By DAVID DUPONT
BG Independent News
These days even an opera from 1790 has to be viewed through the lens of #metoo.
That Mozart’s “Cosi fan tutte” can withstand what some would see as an anachronistic framing is a credit to his work. Everything else aside, the music is gorgeous and the BGSU Opera Theatre’s production does full justice to its melodic and orchestral delights of the score while nodding to its social complexities.
“Cosi fan tutte” by Mozart and his librettist Lorenzo Da Ponte will be presented Friday, March 23 at 8 p.m. and Sunday, March 25, at 3 p.m. in the Donnell Theatre in the Wolfe Center for the Arts. Advance tickets are $15 and $5 for BGSU students, and $20 the day of the show. Contact bgsu.edu/arts or 419-372-8171.
The production, directed by Jane Schoonmaker Rodgers plays up the artificiality of the tale.
The curtain comes up on a bare stage as the orchestra, conducted by Emily Freeman Brown, performs the gorgeous overture. As woodwinds duel and strings swell with punctuation by percussion and brass, a café proprietor (Tim Krueger) directs the setting of the scene as conceived by designer Bradford Clark.
The curtains are half drawn and draped, and the silhouettes of large windows are projected on the back wall. A café table is set as a maid (Bethany Waldick) diligently sweeps the stage. The proprietor returns throughout the opera to direct the scene changes, a fitting nod to stage business given the plot revolves around deception.
Once the scene is set, the young soldiers Ferrando (Mark Tenorio) and Guglielmo (Ben Ganger) arrive to meet with their older friend Don Alfonso (Nick Kottman). The conversation turns to love, and the young men lavish praise on their lovers, how beautiful and faithful they are. The subtext is that the men consider themselves such wonderful catches that they can’t imagine the women being attracted to anyone else.
Alfonso begs to disagree. The women like all women – the title of the opera means “thus do all women” – will stray if given the opportunity.
The men are offended, almost to the point of dueling. Instead they make a wager and agree to test the young women. They will arrive in disguise to seduce them.
When we meet the sisters Fiordiligi (Caroline Kouma) and Dorabella (Hillary LaBonte) they too are singing about their lovers, and how much they love them and how they would never part from them. Even then the singers hint at the sisters being more enamored with the state of being love than maybe actually being in love.
Kouma and LaBonte establish their characters straight off. While the two guys are interchangeable, the two women are distinct.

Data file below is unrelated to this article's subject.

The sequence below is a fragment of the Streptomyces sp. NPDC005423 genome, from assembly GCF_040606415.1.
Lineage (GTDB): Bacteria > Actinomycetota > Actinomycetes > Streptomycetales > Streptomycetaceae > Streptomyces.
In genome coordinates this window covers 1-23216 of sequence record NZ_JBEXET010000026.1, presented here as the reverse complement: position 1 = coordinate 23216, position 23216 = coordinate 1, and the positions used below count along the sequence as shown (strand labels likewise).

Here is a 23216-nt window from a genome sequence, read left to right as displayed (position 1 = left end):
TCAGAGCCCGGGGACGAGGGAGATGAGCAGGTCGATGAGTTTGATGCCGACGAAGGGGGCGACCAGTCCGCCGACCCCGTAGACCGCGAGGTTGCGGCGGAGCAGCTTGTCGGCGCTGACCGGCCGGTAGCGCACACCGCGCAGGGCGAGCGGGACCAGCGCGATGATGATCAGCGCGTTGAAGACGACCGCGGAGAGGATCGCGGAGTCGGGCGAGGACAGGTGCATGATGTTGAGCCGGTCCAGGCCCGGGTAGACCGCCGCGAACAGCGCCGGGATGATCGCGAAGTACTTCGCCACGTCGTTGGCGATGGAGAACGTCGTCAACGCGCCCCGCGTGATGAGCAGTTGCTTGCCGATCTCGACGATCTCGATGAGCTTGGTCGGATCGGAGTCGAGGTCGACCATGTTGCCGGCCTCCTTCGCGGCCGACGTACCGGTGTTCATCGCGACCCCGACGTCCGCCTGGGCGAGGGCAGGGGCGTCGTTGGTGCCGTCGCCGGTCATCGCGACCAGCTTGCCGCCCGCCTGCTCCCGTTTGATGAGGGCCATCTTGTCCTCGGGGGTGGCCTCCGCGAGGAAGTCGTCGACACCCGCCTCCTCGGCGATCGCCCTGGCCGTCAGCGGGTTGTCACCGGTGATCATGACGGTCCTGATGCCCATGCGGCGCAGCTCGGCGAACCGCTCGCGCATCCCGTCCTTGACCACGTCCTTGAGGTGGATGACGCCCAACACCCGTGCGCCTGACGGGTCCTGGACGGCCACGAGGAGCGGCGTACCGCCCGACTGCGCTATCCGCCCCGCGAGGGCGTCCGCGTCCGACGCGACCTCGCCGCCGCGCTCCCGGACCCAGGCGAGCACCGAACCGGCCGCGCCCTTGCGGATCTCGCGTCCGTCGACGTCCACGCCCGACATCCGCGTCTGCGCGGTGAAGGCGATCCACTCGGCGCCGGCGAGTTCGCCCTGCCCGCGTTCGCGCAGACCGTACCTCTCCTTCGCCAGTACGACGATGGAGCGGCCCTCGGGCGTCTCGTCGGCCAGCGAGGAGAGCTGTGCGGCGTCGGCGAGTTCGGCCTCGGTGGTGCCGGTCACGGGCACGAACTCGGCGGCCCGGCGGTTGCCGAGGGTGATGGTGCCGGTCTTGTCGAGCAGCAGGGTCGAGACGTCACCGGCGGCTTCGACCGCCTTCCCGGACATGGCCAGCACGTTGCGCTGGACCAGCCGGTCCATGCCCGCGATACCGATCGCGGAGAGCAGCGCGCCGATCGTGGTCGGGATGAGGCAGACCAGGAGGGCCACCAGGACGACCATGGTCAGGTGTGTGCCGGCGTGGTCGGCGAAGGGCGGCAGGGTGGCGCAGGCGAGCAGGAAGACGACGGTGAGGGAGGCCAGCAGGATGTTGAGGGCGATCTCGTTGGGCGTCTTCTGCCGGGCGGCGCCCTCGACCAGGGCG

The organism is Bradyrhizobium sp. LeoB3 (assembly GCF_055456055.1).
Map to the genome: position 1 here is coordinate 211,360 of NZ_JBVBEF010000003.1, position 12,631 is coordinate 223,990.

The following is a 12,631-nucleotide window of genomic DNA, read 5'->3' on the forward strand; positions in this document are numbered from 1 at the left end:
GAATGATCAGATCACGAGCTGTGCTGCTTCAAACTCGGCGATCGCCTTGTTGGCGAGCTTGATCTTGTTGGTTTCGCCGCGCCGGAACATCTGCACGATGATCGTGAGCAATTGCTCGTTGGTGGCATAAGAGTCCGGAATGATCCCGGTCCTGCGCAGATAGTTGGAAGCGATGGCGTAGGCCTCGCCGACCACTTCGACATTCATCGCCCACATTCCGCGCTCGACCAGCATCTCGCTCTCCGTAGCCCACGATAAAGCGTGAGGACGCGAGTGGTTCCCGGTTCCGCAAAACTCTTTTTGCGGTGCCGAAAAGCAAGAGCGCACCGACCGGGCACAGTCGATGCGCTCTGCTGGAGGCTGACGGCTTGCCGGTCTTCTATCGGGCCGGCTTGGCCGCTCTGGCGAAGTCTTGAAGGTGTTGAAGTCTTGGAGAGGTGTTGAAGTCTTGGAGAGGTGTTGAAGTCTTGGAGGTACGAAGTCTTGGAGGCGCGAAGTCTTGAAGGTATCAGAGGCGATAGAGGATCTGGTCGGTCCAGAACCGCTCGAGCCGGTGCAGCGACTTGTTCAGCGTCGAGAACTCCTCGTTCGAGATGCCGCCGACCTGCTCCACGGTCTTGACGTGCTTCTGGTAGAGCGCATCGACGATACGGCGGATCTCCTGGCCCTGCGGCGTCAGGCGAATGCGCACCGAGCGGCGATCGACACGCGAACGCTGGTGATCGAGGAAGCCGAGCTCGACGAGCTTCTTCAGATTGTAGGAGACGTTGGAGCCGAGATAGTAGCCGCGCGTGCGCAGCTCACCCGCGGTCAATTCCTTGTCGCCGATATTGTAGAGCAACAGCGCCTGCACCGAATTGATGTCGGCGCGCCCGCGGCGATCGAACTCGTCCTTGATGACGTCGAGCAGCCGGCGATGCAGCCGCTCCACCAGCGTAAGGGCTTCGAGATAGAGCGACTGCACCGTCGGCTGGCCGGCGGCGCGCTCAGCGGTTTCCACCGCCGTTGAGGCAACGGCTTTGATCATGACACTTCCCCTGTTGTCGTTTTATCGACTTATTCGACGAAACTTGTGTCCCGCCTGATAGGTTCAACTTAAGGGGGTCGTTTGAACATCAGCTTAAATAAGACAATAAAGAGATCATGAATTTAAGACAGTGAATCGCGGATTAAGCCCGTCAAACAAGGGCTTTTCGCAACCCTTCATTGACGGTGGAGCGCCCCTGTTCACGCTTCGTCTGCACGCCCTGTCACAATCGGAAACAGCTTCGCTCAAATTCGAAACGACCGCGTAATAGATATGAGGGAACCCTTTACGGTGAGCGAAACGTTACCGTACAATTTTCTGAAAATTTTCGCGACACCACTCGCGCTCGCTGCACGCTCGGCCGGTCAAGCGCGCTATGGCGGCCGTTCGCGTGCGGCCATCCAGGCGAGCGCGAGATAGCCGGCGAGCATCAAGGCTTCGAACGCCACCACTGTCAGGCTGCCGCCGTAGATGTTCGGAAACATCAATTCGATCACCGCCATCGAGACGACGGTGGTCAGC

Dorabella is the more volatile. She reacts almost violently when their chamber maid Despina (Autum Cochran-Jordan) pooh-poohs their romantic illusions. Fiordiligi, for her part, lounges on a settee, sips chocolate and eats sweets as she contemplates what the chambermaid is saying. The chemistry between LaBonte and Kouma is a delight throughout.
Alfonso enlists Despina into his plot. She’s too sharp to be deceived. Despina is disgruntled. She only gets to whip the chocolate, and smell it, but never drink it. The servant’s lot. Except she’s not above sneaking a sip.
Alfonso bribes her with a bag of gold, and the plot is set in motion. The idea is the young soldiers will pretend to be deployed far away much to the chagrin of their lovers, and then they will return disguised as foreigners, complete with preposterous moustaches and vaguely Eastern attire.
Cochran-Jordan has the ripest comic role. As part of her role in setting up the sisters for the faux seduction, she’s called on to impersonate a doctor and a notary. She roughens her otherwise lovely voice up to comic effect for these male roles.
What plays out is the definition of entrapment. The sisters firmly rebuff these strange men’s advances, even with the trusted Alfonso saying they could at least be friendly to them. There’s a fake death scene, and the strangers continue to express their ardor. Dorabella relents first, not surprising given her nature, and then ever so reluctantly Fiordiligi. Kouma is heart-breaking as she contemplates her conflicting emotions. Her character seems so much more a victim than a villain.
Tenorio’s Ferrando and Ganger’s Guglielmo are in the uncomfortable position of both wooing the other’s lover and seeing their lover being wooed, and then succumbing to another charms. Still it’s hard to feel sorry for them given they are active agents in their own heartbreak.
This is a comedy so only the divas’ hearts and illusions are harmed in the production. All the characters are the wiser at the end.
That the opera ends on a breezy, forgiving note shocked some of the original audience who thought such light consequences for betrayal was immoral. A contemporary viewer may wonder why no comeuppance for the perpetrators. If this were a contemporary entertainment, maybe that would come in a sequel.
The audience is likely to be so ensnared by the arias, ensembles, and orchestral music that they will set such compunctions aside until after Mozart’s melodies have stopped ringing in their ears.